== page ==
When Boeing’s $US1.5 billion CST-100 Starliner heads to the International Space Station in late 2018, the expertise of the NASA astronauts piloting the spaceship will be in part due to software engineers from Australia.
The first major space R&D initiative by Boeing Australia’s Brisbane-based team is a VR trainer for the Starliner capsule, to complement the simulator and help astronauts train for manoeuvres such as docking with the International Space Station and then reentry to earth.
The Starliner will be reusable up to 10 times, with a six month turnaround time, and will carry four crew and cargo to the ISS.
The new low-cost training alternative was revealed alongside the Starliner simulator at the International Astronautical Congress in Adelaide, last week as the first one developed by Boeing outside the USA.
While the achievement sounds like a massive effort for the Brisbane team, Boeing research and technology engineer Leighton Carr said the whole thing came together surprisingly quickly after he met with the Boejing space team and NASA officials in Houston earlier this year and offered to help.
“One of the advantages of the technology we work with is we can move very fast and be very responsive,” he said.
“They were interested in finding an application as a supplement for the physical training and simulator work. So we spent about six weeks on initial development, and then another five to six weeks polishing it for the IAC conference.”
Like VR games, the technology also gives astronauts in different locations the ability to hook up and train together.
Boeing also signed a deal with Melbourne-based VR supplier, Opaque Space, to collaborate with the Brisbane team on future training scenarios for the Starliner.
Opaque Space CEO Emre Deniz said his company was proud to go from VR gaming to working with NASA to now partnering with Boeing.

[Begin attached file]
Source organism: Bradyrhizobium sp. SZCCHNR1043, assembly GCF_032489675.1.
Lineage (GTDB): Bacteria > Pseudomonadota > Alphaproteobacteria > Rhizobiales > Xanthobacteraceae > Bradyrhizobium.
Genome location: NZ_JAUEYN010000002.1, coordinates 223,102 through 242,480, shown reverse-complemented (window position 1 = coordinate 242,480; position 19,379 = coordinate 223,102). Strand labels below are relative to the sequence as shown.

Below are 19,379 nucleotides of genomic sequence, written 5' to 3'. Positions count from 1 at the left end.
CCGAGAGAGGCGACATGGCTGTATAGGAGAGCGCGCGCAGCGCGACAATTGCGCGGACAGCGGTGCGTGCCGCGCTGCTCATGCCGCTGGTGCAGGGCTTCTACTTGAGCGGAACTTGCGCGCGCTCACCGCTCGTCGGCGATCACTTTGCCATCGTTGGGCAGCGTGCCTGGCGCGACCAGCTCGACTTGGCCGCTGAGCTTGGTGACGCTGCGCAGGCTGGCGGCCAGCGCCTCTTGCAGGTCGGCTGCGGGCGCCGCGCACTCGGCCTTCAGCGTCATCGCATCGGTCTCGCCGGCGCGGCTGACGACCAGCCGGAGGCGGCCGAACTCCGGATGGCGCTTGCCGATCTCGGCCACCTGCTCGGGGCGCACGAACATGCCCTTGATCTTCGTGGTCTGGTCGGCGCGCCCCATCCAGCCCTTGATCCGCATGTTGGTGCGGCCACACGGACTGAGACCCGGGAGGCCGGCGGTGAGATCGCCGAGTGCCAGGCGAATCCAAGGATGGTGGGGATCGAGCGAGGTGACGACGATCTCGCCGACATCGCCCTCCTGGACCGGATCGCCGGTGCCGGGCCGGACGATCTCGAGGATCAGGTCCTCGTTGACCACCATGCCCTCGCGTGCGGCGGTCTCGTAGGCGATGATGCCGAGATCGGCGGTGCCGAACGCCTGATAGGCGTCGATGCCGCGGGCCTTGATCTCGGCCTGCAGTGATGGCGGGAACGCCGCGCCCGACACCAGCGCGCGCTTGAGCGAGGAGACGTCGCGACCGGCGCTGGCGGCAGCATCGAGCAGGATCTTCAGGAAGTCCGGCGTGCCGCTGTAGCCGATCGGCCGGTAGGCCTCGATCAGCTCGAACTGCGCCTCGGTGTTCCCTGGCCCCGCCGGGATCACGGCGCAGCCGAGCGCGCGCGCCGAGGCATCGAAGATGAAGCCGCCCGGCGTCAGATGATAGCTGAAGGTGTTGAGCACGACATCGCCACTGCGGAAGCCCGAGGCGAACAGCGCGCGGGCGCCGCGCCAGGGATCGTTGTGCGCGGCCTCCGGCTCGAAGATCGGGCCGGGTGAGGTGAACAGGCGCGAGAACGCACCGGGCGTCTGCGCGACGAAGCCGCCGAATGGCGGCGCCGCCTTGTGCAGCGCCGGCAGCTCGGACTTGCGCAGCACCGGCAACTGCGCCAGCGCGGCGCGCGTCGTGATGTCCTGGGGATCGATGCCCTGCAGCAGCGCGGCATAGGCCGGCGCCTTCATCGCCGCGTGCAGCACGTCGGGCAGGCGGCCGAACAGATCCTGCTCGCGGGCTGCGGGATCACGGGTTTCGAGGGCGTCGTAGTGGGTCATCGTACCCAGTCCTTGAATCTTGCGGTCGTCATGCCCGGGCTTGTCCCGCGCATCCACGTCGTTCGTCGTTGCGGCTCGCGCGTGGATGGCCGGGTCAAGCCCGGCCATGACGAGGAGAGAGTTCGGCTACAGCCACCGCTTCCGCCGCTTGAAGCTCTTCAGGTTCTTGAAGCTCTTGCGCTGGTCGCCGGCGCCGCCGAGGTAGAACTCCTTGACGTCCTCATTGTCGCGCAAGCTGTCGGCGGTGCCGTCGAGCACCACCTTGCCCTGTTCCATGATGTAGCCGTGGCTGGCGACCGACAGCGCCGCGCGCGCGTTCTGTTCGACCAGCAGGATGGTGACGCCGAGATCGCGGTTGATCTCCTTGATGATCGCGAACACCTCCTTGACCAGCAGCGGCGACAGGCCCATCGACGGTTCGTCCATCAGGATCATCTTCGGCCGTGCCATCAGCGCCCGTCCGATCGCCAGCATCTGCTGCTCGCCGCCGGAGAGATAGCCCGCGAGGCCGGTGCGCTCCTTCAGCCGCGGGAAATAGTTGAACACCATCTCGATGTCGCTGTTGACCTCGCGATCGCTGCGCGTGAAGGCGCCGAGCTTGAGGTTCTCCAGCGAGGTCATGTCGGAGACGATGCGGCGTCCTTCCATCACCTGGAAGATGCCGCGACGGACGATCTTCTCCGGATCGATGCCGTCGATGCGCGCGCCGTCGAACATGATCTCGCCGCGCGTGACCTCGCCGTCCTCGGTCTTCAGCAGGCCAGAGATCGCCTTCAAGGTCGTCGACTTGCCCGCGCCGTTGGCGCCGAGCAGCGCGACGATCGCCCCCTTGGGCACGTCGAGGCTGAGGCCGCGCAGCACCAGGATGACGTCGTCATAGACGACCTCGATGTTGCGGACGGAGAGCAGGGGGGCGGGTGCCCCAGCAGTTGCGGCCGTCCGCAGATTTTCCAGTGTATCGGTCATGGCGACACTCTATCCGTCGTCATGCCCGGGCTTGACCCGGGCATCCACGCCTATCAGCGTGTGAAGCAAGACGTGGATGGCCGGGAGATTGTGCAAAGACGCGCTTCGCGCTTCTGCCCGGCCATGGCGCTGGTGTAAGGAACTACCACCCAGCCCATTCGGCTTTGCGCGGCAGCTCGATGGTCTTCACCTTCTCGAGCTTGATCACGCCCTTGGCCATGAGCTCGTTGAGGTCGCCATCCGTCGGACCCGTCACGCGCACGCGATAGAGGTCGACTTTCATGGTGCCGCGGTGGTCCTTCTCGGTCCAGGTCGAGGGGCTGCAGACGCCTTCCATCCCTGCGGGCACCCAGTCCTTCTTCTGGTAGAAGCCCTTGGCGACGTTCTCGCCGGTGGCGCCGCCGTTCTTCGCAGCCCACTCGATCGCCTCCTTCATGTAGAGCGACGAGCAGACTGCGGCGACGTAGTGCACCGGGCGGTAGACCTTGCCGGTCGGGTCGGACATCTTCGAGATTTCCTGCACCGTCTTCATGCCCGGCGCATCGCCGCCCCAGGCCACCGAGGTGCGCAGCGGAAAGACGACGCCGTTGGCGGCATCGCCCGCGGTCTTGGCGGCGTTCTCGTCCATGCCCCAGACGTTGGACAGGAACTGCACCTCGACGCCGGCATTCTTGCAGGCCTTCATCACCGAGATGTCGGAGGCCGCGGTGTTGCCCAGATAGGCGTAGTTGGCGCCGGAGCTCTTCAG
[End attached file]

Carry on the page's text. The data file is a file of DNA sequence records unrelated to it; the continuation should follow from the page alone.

“It’s especially gratifying to demonstrate Australian technical leadership in an emerging area like virtual reality,” he said.
Boeing Space and Missile Systems senior vice president Jim Chilton, said having the company’s Australian team working with the US for NASA and international space agencies will also have spin-off benefits for the Australian Defence Force.
Boeing Defence Australia is planning to explore space situational awareness capabilities as part of its growing command, control and communications business and the ADF currently has Boeing-built satellite communications supporting its operations.
Australia is Boeing’s biggest international outpost outside the US, including the R&D side, which invested more than $47 million last year on projects ranging from robotics to analytics, composites, flight training and autonomous systems.
The company is also currently completing the Dreamliner 787-9 commercial passenger aircraft for Qantas.
Leighton Carr said the Australian team had a long history of working with the US and they’ve been working on VR in other programs in the company for a number of years.
Boeing’s other Australian-developed space technologies include a weather server that can analyse the surface of the earth and objects in space, an application to connect teams during live test events such as space launches, and spacecraft cabin anti-microbial polymer research.
Part of the genius of a VR option, Carr says, is that “the hardware itself is worth just a few thousand dollars”, can be easily replicated where it’s needed, and has a range of enterprise and industrial applications.
In Adelaide last week, everyone from primary school kids to defence industry minister Christopher Pyne tested out their ability to fly the Starliner via VR.
“It’s helped them understand the power of technology,” Carr said.
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